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HKTVN's license-denial does not help Hong Kong

Stefan Hammond | Oct. 24, 2013
For decades, Hong Kong has had two free-to-air channels, each broadcasting one English-language and one Cantonese channel. Recently, the Executive Council decided to increase the number, but their decision has provoked sharp public criticism.

For decades, Hong Kong has had two free-to-air channels, each broadcasting one English-language and one Cantonese channel. Recently, the Executive Council decided to increase the number, but their decision has provoked sharp public criticism.

According to the newsletter of Charles Mok—a LegCo member of representing the IT Functional Constituency and longtime CWHK contributor: "The Executive Council decided to approve in principle new domestic free TV licenses to Fantastic TV (under Cable TV) and HK Television Entertainment (under PCCW), but not Ricky Wong's Hong Kong Television Network (HKTVN)."

Mok's conclusion? "The government has failed the Hong Kong people again," he wrote.

IT workers sacked
Wong, a charismatic entertainment-industry figure, reportedly spent in excess of HK$1 billion in the expectation that he would receive a license. Some say that's risky, but in today's volatile tech and entertainment climate, risk is a given. Startups are risky, but that doesn't stop Cyberport and HKSTP from helping develop them.

Why? Because IT is one of the six pillars of Hong Kong's industry. Technology benefits from our strengths: unfettered Net access, bandwidth, and the rule of law. Tech products and services aren't dependent on raw materials, but innovation and entrepreneurship—it's a natural fit for the HKSAR.

Yet licenses were given to iCable and PCCW, while HKTVN's denial meant the firm had to trim most of its staff. Mok: "HKTVN announced the layoff of 320 staff members, including some of its IT people."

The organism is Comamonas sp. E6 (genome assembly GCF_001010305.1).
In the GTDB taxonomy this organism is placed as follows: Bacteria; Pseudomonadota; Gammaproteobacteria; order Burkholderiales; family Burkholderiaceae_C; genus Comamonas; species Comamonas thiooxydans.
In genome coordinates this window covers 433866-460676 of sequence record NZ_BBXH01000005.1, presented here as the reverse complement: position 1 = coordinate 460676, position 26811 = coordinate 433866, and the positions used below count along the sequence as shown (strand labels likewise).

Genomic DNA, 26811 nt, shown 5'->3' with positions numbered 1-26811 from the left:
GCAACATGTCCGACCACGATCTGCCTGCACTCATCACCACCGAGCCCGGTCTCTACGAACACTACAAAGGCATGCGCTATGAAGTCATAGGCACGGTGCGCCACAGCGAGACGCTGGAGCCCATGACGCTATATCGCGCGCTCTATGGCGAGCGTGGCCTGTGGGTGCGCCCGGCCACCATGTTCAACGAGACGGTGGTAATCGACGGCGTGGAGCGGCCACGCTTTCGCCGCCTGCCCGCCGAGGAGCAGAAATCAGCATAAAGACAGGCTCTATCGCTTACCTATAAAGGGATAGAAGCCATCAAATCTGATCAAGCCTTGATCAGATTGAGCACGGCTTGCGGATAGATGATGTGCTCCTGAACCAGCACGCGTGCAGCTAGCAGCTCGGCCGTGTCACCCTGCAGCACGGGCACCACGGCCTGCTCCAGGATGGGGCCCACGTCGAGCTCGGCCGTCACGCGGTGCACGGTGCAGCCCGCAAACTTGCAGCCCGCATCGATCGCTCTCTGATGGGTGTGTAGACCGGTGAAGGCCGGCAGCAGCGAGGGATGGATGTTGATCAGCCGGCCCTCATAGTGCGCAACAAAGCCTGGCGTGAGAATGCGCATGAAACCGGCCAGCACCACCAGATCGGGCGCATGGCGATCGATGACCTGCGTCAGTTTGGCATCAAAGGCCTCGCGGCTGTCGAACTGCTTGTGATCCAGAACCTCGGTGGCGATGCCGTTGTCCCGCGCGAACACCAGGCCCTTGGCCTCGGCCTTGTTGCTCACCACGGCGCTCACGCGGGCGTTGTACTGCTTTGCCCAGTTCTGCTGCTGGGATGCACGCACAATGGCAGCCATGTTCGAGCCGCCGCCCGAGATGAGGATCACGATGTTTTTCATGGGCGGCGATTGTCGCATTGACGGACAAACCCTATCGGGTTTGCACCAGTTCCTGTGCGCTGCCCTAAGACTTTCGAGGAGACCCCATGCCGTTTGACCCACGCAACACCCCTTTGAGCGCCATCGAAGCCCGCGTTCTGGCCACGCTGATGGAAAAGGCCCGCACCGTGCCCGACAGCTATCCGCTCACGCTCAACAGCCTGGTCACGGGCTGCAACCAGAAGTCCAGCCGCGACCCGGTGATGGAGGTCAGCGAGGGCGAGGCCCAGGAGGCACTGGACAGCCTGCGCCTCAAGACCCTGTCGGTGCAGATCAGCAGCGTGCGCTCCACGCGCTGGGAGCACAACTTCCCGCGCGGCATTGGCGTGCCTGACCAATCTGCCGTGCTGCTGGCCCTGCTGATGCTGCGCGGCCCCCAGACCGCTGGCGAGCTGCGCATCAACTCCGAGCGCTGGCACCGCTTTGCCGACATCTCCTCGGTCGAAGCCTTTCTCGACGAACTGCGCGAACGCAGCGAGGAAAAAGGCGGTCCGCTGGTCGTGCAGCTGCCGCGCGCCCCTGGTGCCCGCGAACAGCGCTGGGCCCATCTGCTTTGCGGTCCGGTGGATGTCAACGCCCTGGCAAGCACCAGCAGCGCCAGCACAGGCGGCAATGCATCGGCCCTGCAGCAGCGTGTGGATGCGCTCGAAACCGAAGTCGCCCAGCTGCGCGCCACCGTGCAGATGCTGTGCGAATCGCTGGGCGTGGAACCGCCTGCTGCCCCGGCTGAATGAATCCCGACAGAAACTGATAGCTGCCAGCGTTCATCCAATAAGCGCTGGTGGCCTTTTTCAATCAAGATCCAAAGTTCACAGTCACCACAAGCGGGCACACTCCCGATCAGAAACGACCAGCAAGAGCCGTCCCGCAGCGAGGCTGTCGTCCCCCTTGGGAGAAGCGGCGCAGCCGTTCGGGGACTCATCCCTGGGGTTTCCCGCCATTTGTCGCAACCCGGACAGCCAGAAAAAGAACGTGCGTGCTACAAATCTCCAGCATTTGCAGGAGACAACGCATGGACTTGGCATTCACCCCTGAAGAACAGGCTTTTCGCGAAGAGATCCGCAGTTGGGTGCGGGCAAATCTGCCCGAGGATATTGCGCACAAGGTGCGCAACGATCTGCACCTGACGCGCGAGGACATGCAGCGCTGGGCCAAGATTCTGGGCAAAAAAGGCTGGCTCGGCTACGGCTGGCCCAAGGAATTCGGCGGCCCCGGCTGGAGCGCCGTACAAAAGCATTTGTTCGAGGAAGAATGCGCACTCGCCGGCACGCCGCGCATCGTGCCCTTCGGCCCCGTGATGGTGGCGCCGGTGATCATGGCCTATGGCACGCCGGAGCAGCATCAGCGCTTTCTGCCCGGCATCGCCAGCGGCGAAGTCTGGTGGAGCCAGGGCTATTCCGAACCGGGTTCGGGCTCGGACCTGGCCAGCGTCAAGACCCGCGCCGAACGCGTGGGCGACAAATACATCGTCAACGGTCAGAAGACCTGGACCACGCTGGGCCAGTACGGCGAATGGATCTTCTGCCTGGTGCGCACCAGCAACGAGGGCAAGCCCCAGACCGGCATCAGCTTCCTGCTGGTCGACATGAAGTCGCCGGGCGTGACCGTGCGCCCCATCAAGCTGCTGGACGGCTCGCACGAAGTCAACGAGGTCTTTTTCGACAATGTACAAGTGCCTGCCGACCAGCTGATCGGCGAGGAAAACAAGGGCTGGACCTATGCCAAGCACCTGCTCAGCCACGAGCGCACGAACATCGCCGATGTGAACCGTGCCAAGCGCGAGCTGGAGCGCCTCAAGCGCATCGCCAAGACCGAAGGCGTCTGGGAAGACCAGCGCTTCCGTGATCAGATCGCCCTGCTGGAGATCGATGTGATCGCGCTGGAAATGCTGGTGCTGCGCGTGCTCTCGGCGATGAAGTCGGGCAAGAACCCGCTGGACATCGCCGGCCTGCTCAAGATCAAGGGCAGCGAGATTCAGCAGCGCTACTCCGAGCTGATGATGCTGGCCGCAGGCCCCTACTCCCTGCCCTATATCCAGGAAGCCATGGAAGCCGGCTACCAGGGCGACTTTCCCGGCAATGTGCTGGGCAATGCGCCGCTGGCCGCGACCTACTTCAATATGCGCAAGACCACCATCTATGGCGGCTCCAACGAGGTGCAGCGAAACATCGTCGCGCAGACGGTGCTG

Why was Wong confident enough to sink such a large sum into a media platform without an existing license?

Explanation requested
Mok writes that in mid-2011, the former Broadcasting Authority had "recommended to ExCo to grant licenses to all three applicants, hence increasing the number of domestic free television operators from two to five." But Mok adds that "a consultancy report suddenly overrode the previous decision by the regulator, citing a 'basket' of factors, to reject one of the applicants, HKTVN."

Mok further writes that "the government has repeatedly used last-minute consultancy reports that are not released to the public to abruptly change policy directions."

Abrupt changes in policy are not business-friendly, nor do they inspire confidence among the public. At a minimum, the decision to exclude HKTVN cost 320 workers their jobs and is a blow to Hong Kong's IT profile. But it's also become an issue that not only refuses to fade, but continues to grow. Tens of thousands of Hong Kongers protested last Sunday, demanding the government explain its controversial decision.

Creativity stifled
Television not only provides jobs, but allows a means of creative expression. Before television became dominant, the Hong Kong film industry provided Asia and the world with films that are still cherished by cinephiles around the globe. Earlier films are more than mere entertainment—Hong Kong's Celestial Pictures oversees and distributes the Shaw Brothers film library, and many of these films document Hong Kong as it existed then. The films don't merely preserve our film history, but parts of our overall history. A scene shot in Central in the 1960s provokes a loud gasp from an audience when the scene appears on the big screen at the Hong Kong Film Festival, or at the cinema inside the Hong Kong Film Archive—as the changes in our cityscape are revealed on celluloid.

 

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